I‘ve just spent the last week the Indonesian tourist haven island that is Bali, well-know for its beaches (on which to surf, laze, get drunk on or watch a sunset), temples, volcanoes, arts & crafts, paddy fields, tropical forests full of monkeys, caves, fast-flowing rivers, & culture. Quite the line-up of highlights for such a small island.
It’s good to be back in Asia having spent the last 10 weeks (73 days actually) in Australasia, the majority of it in a camper van touring the North & South Islands of New Zealand. For this my second visit to Bali, but first since early 2003, I based myself just outside the central town of Ubud, the culture capital of the island & a place, much like the island itself, overrun with people, temples, rice paddies, galleries and arts & craft stores. The island is as I remember it; hot & hectic, the former a welcomed change from the chillness of New Zealand & the latter surprisingly comforting. It – Bali – is also a nirvana for photographers; those aforementioned highlights, not to mention the hustle & bustle of everyday life on the streets, makes this a doubly exhausting place to be for a photographer.
There are over 20,000 banjar (temples) on the island of Bali meaning you’re never too far from one wherever you may be. I hung around the outside of this temple (I didn’t attempt to enter it) in the village of Singakerta, on the outskirts of Ubud, photographing locals coming & going. And because it was a religious day there were plenty of locals, including young families, milling about.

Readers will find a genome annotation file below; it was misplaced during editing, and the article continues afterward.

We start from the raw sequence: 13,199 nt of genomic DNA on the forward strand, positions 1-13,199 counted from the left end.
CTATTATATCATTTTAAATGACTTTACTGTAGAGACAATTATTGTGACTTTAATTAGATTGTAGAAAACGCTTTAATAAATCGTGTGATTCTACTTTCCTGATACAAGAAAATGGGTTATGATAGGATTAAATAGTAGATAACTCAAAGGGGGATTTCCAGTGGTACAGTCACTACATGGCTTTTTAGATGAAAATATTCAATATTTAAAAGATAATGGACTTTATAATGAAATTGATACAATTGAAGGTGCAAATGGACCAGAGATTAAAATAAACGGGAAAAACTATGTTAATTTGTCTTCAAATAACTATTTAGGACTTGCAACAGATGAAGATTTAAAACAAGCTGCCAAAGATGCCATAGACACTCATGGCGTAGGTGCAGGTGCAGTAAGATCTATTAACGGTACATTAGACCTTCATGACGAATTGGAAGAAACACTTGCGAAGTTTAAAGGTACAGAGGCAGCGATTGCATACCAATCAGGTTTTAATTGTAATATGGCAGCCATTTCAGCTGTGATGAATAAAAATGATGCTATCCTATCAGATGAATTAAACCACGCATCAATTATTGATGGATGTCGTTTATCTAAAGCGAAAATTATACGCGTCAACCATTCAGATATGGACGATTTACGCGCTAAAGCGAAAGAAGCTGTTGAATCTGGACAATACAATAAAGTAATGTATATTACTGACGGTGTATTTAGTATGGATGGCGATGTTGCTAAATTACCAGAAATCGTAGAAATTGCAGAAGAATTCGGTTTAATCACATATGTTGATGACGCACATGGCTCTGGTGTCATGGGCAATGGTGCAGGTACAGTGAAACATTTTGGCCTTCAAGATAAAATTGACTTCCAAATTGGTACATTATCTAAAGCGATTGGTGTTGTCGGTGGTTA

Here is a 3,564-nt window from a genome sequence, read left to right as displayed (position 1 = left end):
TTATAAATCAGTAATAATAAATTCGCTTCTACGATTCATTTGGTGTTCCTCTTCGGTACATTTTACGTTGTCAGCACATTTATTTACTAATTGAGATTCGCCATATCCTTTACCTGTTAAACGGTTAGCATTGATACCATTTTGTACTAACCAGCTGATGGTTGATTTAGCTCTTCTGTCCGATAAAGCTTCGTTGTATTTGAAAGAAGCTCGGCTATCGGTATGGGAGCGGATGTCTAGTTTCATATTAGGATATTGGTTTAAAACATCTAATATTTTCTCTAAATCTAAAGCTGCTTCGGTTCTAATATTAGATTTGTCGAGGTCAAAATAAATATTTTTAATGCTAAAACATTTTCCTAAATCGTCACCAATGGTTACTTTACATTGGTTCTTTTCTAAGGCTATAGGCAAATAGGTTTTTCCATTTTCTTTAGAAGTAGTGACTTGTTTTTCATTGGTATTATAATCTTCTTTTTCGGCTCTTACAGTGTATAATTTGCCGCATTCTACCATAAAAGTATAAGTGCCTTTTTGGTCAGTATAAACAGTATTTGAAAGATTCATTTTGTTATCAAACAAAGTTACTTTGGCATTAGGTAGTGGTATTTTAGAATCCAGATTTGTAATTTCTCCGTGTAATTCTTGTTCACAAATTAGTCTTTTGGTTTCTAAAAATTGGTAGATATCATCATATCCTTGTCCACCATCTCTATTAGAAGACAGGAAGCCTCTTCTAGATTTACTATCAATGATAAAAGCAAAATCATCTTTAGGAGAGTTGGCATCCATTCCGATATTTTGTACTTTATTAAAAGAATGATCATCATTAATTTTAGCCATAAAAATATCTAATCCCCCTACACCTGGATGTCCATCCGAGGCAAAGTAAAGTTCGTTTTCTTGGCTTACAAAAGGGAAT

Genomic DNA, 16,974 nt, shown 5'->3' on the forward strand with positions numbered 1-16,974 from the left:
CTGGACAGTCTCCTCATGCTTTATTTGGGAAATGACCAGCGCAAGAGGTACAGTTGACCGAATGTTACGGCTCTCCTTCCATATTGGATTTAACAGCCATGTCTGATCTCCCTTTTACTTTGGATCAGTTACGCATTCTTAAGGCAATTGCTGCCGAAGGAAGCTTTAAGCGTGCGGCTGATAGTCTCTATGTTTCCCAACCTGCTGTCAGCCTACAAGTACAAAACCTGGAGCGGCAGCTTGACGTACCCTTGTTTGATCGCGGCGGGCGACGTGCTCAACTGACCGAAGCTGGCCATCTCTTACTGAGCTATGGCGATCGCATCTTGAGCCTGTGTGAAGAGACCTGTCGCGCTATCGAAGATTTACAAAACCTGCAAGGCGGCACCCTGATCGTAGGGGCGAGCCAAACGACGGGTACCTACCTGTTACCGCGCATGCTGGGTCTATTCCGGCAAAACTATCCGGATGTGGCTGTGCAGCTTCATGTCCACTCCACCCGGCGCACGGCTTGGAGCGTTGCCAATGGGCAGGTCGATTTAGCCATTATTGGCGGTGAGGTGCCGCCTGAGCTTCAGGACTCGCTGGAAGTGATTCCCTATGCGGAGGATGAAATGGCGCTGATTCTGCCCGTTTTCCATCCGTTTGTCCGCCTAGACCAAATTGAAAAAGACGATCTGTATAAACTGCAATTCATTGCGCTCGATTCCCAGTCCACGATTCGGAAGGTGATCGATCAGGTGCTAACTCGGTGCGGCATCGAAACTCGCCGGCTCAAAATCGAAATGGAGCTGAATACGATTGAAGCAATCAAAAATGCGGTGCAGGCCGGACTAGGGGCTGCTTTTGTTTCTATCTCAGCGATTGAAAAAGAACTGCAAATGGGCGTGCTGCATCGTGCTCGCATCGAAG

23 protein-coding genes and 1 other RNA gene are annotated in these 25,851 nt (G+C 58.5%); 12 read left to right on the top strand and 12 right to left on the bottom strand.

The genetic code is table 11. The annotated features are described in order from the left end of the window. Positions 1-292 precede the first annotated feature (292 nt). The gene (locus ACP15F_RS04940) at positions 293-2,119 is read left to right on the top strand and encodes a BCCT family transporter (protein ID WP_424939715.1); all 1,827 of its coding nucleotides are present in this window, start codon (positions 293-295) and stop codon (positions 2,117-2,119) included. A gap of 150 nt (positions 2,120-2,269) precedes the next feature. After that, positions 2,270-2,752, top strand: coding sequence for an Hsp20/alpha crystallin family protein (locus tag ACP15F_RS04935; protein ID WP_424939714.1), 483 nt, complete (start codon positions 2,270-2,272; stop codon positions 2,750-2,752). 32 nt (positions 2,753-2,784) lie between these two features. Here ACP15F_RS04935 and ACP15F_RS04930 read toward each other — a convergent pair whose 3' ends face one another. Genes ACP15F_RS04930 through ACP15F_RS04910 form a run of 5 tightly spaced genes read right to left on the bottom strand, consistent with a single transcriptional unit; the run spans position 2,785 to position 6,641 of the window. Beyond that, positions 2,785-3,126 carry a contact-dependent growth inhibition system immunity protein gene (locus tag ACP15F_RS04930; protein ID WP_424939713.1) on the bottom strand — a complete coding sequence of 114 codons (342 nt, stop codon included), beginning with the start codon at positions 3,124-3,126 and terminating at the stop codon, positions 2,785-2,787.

Bali, and especially Ubud, offers ample opportunity to buy from an extraordinary broad array of arts and crafts, all of which are produced in the region, or so it is said – I looked but there were no Made in China stickers to be seen anywhere. Must-have souvenirs include intricate wood carvings, paintings or local fabrics in various forms.
Bali offered none of the order I’d become accustomed to having spent the previous 70+ days in Australasia. It took a little bit of getting used to, but not too much getting used to. Driving around the island & sharing the narrow roads with gung-ho, devil-may-care locals was precarious at best & always had me on my toes the whole time. But it was the only way to get out into the countryside to see the real postcard Bali & get shots like this one, a picture that captures a typical Balinese countryside scene perfectly.
Elephant Safari Park
Another Bali must-do. Kind of.